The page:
While that is certainly true of a job seeker without any other job, statistics show us that more freelancers are full-time employees fishing for side gigs.
Forcing contractors to supply fringe benefits would result in duplicative benefits.
Gigging is not predatory
The debate over how to appropriately regulate the gig economy shall continue.
Obviously, companies may come up with strategies to exploit contract employees.
But at a time when traditional employers are experiencing downward pressure on their profit margins and retaining employees while tackling soaring insurance costs has become a challenge, engaging the best and the brightest from the gig economy becomes increasingly necessary. Industries that engage in it should not be seen as predatory.
Helping not hurting
In fact, it is quite the opposite. Gig economies empower the labor market in new innovative ways, when traditional markets have failed them.
Even the best schools in our land now advise their graduates to stop looking for full time jobs and participate in the gig economy.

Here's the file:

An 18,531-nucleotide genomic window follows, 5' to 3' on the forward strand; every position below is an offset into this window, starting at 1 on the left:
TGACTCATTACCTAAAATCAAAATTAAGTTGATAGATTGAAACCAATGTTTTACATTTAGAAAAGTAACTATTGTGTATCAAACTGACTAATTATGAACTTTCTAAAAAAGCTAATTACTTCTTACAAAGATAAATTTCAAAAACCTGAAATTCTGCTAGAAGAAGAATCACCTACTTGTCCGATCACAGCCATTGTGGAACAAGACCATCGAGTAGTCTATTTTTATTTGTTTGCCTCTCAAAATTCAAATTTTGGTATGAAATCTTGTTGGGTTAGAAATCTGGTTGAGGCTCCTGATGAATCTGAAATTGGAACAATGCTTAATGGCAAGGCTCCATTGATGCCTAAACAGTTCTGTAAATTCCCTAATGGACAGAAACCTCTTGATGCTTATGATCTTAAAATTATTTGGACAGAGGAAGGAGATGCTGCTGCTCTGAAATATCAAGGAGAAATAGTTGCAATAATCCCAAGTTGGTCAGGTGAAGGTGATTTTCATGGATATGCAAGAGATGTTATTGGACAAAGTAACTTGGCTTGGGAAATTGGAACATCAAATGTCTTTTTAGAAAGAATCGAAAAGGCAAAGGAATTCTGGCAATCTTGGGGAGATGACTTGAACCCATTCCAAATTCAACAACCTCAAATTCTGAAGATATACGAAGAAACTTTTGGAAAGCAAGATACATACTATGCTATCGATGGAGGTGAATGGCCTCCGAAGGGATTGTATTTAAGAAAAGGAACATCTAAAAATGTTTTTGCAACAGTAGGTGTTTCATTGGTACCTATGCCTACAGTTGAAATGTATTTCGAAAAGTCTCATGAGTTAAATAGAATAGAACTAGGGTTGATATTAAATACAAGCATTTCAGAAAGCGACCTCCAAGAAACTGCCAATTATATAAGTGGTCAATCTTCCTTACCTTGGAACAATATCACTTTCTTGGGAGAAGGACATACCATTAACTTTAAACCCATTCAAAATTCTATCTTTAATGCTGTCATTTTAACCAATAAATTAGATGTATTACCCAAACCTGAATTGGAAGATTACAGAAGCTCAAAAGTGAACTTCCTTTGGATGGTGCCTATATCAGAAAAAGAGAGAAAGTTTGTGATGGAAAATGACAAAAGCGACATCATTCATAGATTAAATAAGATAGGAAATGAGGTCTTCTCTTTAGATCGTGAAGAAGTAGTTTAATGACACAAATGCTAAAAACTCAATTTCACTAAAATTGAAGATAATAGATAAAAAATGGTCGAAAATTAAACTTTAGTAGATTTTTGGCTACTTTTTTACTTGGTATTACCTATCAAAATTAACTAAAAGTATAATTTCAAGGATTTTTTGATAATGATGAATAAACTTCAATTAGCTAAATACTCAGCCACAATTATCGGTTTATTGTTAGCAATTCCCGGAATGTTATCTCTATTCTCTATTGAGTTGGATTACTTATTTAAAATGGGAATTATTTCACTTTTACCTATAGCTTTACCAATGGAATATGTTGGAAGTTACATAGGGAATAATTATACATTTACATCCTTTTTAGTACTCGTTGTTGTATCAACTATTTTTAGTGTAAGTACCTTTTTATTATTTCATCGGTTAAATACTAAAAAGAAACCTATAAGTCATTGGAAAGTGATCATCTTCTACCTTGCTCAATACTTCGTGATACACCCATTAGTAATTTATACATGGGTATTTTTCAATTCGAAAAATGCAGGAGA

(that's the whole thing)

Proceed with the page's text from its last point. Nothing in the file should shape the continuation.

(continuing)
Therefore, the caricature that the eager job seekers of the gig market must be bottom-of-the-barrel talent pool is also grossly erroneous.
Gotta up the ante
Yet, many companies have under-invested in this area. They have done too little to lobby for themselves and entirely miss out reaping its benefits.
Some still wait for traditional application to populate their inbox instead of actively recruiting from the gig-economy.
Their recruiting strategies are also failing. Mentioning “working remotely” as a reward on the job description is simply not good enough anymore.
Take the first step
Instead, companies should stress on their own unique story: a passion-driven project, with lots of creative leeway and good pay.
[clickToTweet tweet=”The modern employee wants flexible hours, fair but few rules, and transparent pay structures.” quote=”Research shows that the modern employee wants flexible hours, fair but few rules, and transparent pay structures.”]
All of this can be easily achieved in a gig economy setting. What are we waiting for?
This editorial originally ran on March 21, 2017.